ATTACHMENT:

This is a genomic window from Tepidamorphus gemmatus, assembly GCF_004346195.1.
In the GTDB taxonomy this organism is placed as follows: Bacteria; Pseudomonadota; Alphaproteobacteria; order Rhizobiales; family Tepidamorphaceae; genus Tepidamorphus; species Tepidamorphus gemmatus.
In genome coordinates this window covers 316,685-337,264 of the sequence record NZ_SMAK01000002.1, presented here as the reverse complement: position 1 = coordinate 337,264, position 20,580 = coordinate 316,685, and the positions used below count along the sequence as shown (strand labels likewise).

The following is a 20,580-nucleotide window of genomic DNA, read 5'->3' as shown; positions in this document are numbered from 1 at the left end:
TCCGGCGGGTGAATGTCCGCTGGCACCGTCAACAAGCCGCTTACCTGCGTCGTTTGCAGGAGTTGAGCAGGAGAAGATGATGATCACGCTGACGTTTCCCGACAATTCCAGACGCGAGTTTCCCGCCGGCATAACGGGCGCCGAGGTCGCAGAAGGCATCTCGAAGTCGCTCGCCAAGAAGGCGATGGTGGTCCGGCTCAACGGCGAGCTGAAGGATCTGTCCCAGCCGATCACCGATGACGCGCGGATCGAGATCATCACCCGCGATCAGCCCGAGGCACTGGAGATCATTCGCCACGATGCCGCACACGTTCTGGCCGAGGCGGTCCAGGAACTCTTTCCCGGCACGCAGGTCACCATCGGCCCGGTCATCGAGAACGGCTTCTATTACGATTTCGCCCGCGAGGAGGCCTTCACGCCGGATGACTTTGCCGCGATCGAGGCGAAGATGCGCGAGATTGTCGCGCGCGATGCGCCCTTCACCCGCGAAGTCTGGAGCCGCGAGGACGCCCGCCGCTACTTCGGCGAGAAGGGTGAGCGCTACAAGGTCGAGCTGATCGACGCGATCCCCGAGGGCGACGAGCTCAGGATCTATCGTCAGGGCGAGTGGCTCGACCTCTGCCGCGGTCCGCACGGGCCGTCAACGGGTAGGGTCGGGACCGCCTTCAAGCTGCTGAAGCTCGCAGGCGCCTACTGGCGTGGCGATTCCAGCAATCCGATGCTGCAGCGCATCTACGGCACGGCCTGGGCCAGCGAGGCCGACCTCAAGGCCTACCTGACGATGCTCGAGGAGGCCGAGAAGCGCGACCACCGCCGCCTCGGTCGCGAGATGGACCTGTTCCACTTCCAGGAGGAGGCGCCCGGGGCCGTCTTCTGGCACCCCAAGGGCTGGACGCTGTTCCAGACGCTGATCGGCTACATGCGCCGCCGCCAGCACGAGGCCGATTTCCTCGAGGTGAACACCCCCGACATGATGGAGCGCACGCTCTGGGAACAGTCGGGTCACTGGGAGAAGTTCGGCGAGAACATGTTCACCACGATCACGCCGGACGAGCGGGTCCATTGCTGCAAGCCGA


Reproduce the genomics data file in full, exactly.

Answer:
This is a genomic window from Tepidamorphus gemmatus, assembly GCF_004346195.1.
In the GTDB taxonomy this organism is placed as follows: Bacteria; Pseudomonadota; Alphaproteobacteria; order Rhizobiales; family Tepidamorphaceae; genus Tepidamorphus; species Tepidamorphus gemmatus.
In genome coordinates this window covers 316,685-337,264 of the sequence record NZ_SMAK01000002.1, presented here as the reverse complement: position 1 = coordinate 337,264, position 20,580 = coordinate 316,685, and the positions used below count along the sequence as shown (strand labels likewise).

The following is a 20,580-nucleotide window of genomic DNA, read 5'->3' as shown; positions in this document are numbered from 1 at the left end:
TCCGGCGGGTGAATGTCCGCTGGCACCGTCAACAAGCCGCTTACCTGCGTCGTTTGCAGGAGTTGAGCAGGAGAAGATGATGATCACGCTGACGTTTCCCGACAATTCCAGACGCGAGTTTCCCGCCGGCATAACGGGCGCCGAGGTCGCAGAAGGCATCTCGAAGTCGCTCGCCAAGAAGGCGATGGTGGTCCGGCTCAACGGCGAGCTGAAGGATCTGTCCCAGCCGATCACCGATGACGCGCGGATCGAGATCATCACCCGCGATCAGCCCGAGGCACTGGAGATCATTCGCCACGATGCCGCACACGTTCTGGCCGAGGCGGTCCAGGAACTCTTTCCCGGCACGCAGGTCACCATCGGCCCGGTCATCGAGAACGGCTTCTATTACGATTTCGCCCGCGAGGAGGCCTTCACGCCGGATGACTTTGCCGCGATCGAGGCGAAGATGCGCGAGATTGTCGCGCGCGATGCGCCCTTCACCCGCGAAGTCTGGAGCCGCGAGGACGCCCGCCGCTACTTCGGCGAGAAGGGTGAGCGCTACAAGGTCGAGCTGATCGACGCGATCCCCGAGGGCGACGAGCTCAGGATCTATCGTCAGGGCGAGTGGCTCGACCTCTGCCGCGGTCCGCACGGGCCGTCAACGGGTAGGGTCGGGACCGCCTTCAAGCTGCTGAAGCTCGCAGGCGCCTACTGGCGTGGCGATTCCAGCAATCCGATGCTGCAGCGCATCTACGGCACGGCCTGGGCCAGCGAGGCCGACCTCAAGGCCTACCTGACGATGCTCGAGGAGGCCGAGAAGCGCGACCACCGCCGCCTCGGTCGCGAGATGGACCTGTTCCACTTCCAGGAGGAGGCGCCCGGGGCCGTCTTCTGGCACCCCAAGGGCTGGACGCTGTTCCAGACGCTGATCGGCTACATGCGCCGCCGCCAGCACGAGGCCGATTTCCTCGAGGTGAACACCCCCGACATGATGGAGCGCACGCTCTGGGAACAGTCGGGTCACTGGGAGAAGTTCGGCGAGAACATGTTCACCACGATCACGCCGGACGAGCGGGTCCATTGCTGCAAGCCGA